A sound is a form of energy. It can be produced, moved, carried out, distributed over time and distance, and carried a huge amount of energy. It only sounds as long as there is energy in the system to keep it running. It is best defined as something audible. It is a wave, a series of vibrations passing through a medium, within a frequency range perceptible to the human ear. It can also spread through gases, liquids, and solids, but cannot be heard in a vacuum, including in outer space. But what else do we need to know about it? Let’s see!


So the sound is a longitudinal, mechanical wave. This is caused by the back and forth vibration of the particles in the medium through which the sound wave moves. The vibrations of the object cause the particles in the surrounding medium to vibrate so that they are detected by the hearing receptors. This is called sound. It is important to note, however, that from a physical point of view, we consider the waves of vibrational motion themselves to be sound, regardless of whether the human ear hears it or not. It is also important that sound needs a medium to travel. It can travel through any medium, but as mentioned in the introduction, not in a vacuum. There is no sound in outer space because there is no medium to transmit sound vibrations. When the vibrations are fast, we hear a deep sound, and when it is slow, we hear a deep sound.

Characteristics of sound waves

Sounds are usually audible to the human ear when their frequency and number of vibrations can be measured in the caliber of 20 to 20,000 per second, but this range can vary greatly from individual to individual. Sound waves with a frequency lower than audible waves are called subsonic or infrasound, and those whose frequency exceeds the audible range are defined as ultrasound. A sound wave is usually represented graphically by a wavy, horizontal line, but this graph is only a representation and not an actual image of a wave. The sound wave is caused by pressure changes caused by vibrations.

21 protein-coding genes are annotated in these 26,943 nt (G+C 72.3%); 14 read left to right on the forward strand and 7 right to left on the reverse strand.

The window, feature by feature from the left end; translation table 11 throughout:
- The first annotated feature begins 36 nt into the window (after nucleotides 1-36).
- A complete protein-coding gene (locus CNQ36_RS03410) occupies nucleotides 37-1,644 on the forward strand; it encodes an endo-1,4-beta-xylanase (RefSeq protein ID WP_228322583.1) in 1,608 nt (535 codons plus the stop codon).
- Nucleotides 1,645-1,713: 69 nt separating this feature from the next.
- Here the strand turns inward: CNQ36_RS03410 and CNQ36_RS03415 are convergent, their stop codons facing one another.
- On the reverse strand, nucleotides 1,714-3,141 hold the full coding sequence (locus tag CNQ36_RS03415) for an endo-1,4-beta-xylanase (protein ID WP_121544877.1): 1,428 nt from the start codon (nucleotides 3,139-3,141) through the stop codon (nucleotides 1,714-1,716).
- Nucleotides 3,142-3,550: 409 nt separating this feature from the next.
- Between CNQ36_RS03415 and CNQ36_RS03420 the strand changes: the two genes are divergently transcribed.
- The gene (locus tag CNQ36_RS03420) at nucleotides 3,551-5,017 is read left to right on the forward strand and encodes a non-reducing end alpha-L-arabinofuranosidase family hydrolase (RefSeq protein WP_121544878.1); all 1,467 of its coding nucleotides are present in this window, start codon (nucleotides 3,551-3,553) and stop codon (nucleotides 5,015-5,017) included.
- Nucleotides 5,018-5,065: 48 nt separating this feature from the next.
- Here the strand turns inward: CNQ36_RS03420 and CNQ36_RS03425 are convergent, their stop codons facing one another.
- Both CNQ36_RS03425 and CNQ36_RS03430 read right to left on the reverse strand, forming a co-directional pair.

There are low-pressure and high-pressure areas

High-pressure areas are denoted as troughs and low-pressure areas as troughs, and the physical distance between two consecutive peaks or depressions in a sound wave is called the wavelength. Amplitude is the amount of compression or expansion experienced in a medium traversed by a sound wave. A large amplitude means loud noise, while a small amplitude means quiet noise.


Frequency refers to the rate at which a particular sound travels through the air. It is calculated in cycles per second. The SI unit of frequency is the Hertz. Velocity can be calculated as the product of frequency and wavelength. From the formula, however, it can be inferred that there is an inverse relationship between frequency and wavelength, which means that, for example, a string twice as large as half the vibration number and a higher frequency vibration has a higher sound. The speed of sound depends on the medium: 340 meters / second in air, 1,500 meters / second in water, and finally 2,500 to 6,000 meters / second in solid matter.